One very common question that a screen printer might find themselves asking is, “Do I need a pressure washer?”
If you’re just starting out, odds are you can get away with just a high pressure faucet in your home. Many DIY printers start this way. However, if you’re getting to the point where you are reclaiming a lot of screens, you may want to consider a pressure washer. We suggest one capable of at least 1200psi, though 1600psi is the most common.
Virtually all emulsion removers will give far better results with a pressure washer to blast away the loosened emulsion. The screen should be positioned with the top edge up against the back wall of your wash sink, at an angle that provides solid support. It has to be able to stand up to the blast of the pressure washer without being knocked over. You’ll want to apply your emulsion remover to both sides of the screen, scrubbing it in circles with your scrub pad. Once the emulsion looks like its starting to loosen up, its time to put on the pressure.
Be sure the print side of the screen is facing you. A high pressure spray directed at the squeegee side of the screen can hit the inside edges of the frame and ricochet. The point where the mesh meets the inside edge of the frame is also one of the most vulnerable points on your screen—really the last place that ought to be hit with a high pressure jet of water.
Both the power and the width settings of the spray can be adjusted on most pressure washers. You don’t want to concentrate a lot of power in a small area, so a fairly broad spray works best. Sometimes it’s hard to remember how the spray was adjusted the last time the pressure washer was used, so get into the habit of aiming the wand away from the screen when you first pull the trigger. A very narrow spray delivered at full power can blast right through fine meshes. A wider spray will almost always serve you better, unless you have small spots of old, hard to remove emulsion. In these cases, using a narrower, stronger stream around the edges of the problem areas should work, as if you are using the water to ‘scrape’ the emulsion spot away.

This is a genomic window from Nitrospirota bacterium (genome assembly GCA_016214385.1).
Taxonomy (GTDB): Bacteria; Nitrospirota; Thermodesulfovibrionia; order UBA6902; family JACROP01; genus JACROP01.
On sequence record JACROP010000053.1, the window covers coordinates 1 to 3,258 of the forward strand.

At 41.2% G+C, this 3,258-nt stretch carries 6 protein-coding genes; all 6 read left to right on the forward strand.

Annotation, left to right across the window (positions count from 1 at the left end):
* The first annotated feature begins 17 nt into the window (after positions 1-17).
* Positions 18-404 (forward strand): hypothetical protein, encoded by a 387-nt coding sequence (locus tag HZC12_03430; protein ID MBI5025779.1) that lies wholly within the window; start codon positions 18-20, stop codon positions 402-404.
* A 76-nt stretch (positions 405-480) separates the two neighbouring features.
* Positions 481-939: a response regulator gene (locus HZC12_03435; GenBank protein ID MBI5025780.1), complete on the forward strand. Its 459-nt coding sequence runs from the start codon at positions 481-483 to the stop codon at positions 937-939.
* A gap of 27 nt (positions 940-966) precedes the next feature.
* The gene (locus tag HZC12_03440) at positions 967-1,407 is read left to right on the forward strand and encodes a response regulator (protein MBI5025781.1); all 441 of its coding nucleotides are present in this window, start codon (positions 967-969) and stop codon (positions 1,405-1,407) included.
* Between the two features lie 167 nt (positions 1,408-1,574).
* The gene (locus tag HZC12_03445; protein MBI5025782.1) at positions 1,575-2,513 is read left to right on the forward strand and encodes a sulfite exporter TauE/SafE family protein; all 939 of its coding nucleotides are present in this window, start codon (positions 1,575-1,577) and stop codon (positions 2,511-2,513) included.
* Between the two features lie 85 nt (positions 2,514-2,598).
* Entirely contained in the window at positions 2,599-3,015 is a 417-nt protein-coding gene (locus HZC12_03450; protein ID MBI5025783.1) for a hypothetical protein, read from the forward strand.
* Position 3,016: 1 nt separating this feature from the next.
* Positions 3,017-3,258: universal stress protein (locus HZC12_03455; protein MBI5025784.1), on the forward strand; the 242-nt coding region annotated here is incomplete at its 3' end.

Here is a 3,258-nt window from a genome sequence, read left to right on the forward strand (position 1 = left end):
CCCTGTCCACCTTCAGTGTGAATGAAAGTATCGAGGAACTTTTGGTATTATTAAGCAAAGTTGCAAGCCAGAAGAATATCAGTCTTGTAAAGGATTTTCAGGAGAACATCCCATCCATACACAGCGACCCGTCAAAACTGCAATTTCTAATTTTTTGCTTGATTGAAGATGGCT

One mistake many printers will make when they first introduce a pressure washer into their shop is using a strong, concentrated stream on freshly exposed screens. While you want to be wary of too much concentrated pressure when reclaiming, it is especially important with a screen just off the exposure unit. When you’re rinsing out your design, slow and steady wins the race. Turn that pressure washer’s power down, widen the spray, take a step back, and take your time with it. It’s important to keep in mind that your emulsion is pretty soft at this stage, so too much pressure and you risk knocking out your design’s edges or finer details, forcing you to reclaim and start all over.
Once you get comfortable with best use practices and adjusting the settings as necessary, you’ll find that a pressure washer can be a screen printer’s best friend in the dark room. Instead of spending all of your time trying to reclaim your screens, blast them with your pressure washer and move onto the next job!
Ryobi 1600 PSI Electric Pressure Washer